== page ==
Palantir (PLTR 1.40%) and Twilio (TWLO 0.20%) both saw their stocks close at record highs during the buying frenzy for growth stocks in early 2021. But Palantir has shed about 80% of its value since then, while Twilio has fared worse with a decline of nearly 90%. Both stocks were crushed as investors fretted over the companies' slowing growth, lack of profits, and exposure to rising interest rates and other macroeconomic headwinds.

But could either of these beaten-down cloud software stocks stage a turnaround over the next few quarters? Let's review their core businesses, near-term challenges, and valuations to decide.

An IT professional works on a computer in a server room.

Image source: Getty Images.

What happened to Palantir?

Palantir operates two main data mining platforms: Gotham, which is designed for government clients, and Foundry, which targets large enterprise customers. Both platforms analyze data from disparate sources to help their users make data-driven decisions. Palantir's revenue rose by 47% in 2020 and grew by 41% to $1.54 billion in 2021. But for 2022, it expects its revenue to grow just 23% to $1.9 billion.

The growth of Palantir's government business cooled off in the first half of the year as it faced competition from other third-party data mining platforms and internally developed alternatives (like RAVEn) across U.S. government agencies. The growth of its commercial business also decelerated throughout the first three quarters of 2022 as macroeconomic headwinds pressured large companies to rein in their spending on cloud-based services.

Palantir initially claimed it could grow its revenues by at least 30% annually through 2025. But it stopped reiterating that long-term goal in its earnings reports starting in the second quarter of 2022, and its latest full-year guidance suggests it could broadly miss that target.

As Palantir's top-line growth slows down, its margins are shrinking. Its adjusted gross margin declined to 80% in the third quarter, compared to 82% a year prior, while its adjusted operating margin plunged from 30% to 17%. It also remains deeply unprofitable on a GAAP (generally accepted accounting principles) basis: Its net loss narrowed from $1.17 billion in 2020 to $520 million in 2021, but widened year over year from $364 million in the first nine months of 2021 to $405 million in the first nine months of 2022.

Those losses are alarming, but CEO Alex Karp insists Palantir can still turn profitable by 2025 as it scales up its business. The company was sitting on nearly $2.5 billion in cash, cash equivalents, and marketable securities at the end of the third quarter -- so it won't go bankrupt anytime soon -- and its low debt-to-equity ratio of 0.4 gives it some room to raise cash. However, Palantir still hasn't proven that its business model is sustainable.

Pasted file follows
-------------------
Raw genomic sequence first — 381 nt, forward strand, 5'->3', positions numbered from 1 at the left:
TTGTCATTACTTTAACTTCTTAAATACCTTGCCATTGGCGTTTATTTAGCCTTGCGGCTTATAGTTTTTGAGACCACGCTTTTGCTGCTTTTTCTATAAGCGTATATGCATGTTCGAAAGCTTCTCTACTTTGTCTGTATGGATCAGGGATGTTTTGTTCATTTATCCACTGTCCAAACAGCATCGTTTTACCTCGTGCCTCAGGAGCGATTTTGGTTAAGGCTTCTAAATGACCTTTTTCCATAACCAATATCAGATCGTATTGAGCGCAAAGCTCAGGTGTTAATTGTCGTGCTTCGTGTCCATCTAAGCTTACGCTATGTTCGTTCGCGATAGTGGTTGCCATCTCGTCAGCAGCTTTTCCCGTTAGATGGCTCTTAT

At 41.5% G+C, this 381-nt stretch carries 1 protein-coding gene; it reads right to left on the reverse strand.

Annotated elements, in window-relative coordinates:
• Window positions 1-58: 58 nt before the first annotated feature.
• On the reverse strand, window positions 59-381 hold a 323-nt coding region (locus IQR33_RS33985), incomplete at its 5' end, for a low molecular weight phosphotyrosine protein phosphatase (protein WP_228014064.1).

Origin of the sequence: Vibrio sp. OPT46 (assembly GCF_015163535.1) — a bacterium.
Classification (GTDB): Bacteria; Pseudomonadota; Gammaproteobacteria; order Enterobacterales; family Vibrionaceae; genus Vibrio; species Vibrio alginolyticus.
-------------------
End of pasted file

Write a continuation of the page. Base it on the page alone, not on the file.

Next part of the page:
What happened to Twilio?

Twilio's cloud-based platform processes voice calls, text messages, and other features for mobile apps. Instead of building those features for their apps from scratch, developers can outsource the functions to Twilio with a few lines of code. Its revenue rose by 55% in 2020 and grew by 61% to $2.84 billion in 2021. But this year, management expects its revenue to rise by just 34% to about $3.8 billion.

Twilio's growth was heavily driven by acquisitions over the past several years. But in 2020, it proclaimed it could grow its organic revenue by at least 30% annually through 2024. Unfortunately, Twilio abandoned that ambitious target last quarter as macroeconomic headwinds rattled its core business.

Twilio's margins are also shrinking as its growth cools off. Its adjusted gross margin declined by 4 percentage points year over year to 51% in the third quarter as it grappled with higher carrier fees, which many telecoms started charging cloud-based services to access their networks. Its adjusted operating margin also turned negative as its costs skyrocketed.

As a result, Twilio's GAAP net loss widened from $491 million in 2020 to $950 million in 2021, then widened from $659 million in the first nine months of 2021 to $1.03 billion in the first nine months of 2022. Management insists the company's adjusted gross and operating margins will eventually bounce back toward 60% and 20%, respectively, but that won't happen anytime soon. 

Twilio recently laid off about 11% of its workforce to cut costs. It won't go bankrupt anytime soon: It ended the third quarter with $4.2 billion in cash, cash equivalents, and marketable securities, and its low debt-to-equity ratio of 0.2 still gives it plenty of room to raise funds. But it's still too early to tell if Twilio will be able to stabilize its sales growth and margins again in this tough market, especially as competitors like MessageBird, Bandwidth, and Ericsson's Vonage gradually creep into its backyard with similar cloud-based communication services.

The valuations and verdict

Palantir's enterprise value of $14.6 billion values the company at 6.3 times next year's sales, while Twilio has a forward enterprise-value-to-sales ratio of 1.5. Twilio initially looks a lot cheaper, but its lower margins and uglier losses arguably make it a much riskier investment as long as interest rates keep rising. I'm not a big fan of Palantir either -- but if I could only choose one of these beaten-down stocks as a turnaround play right now, I'd definitely pick Palantir over Twilio.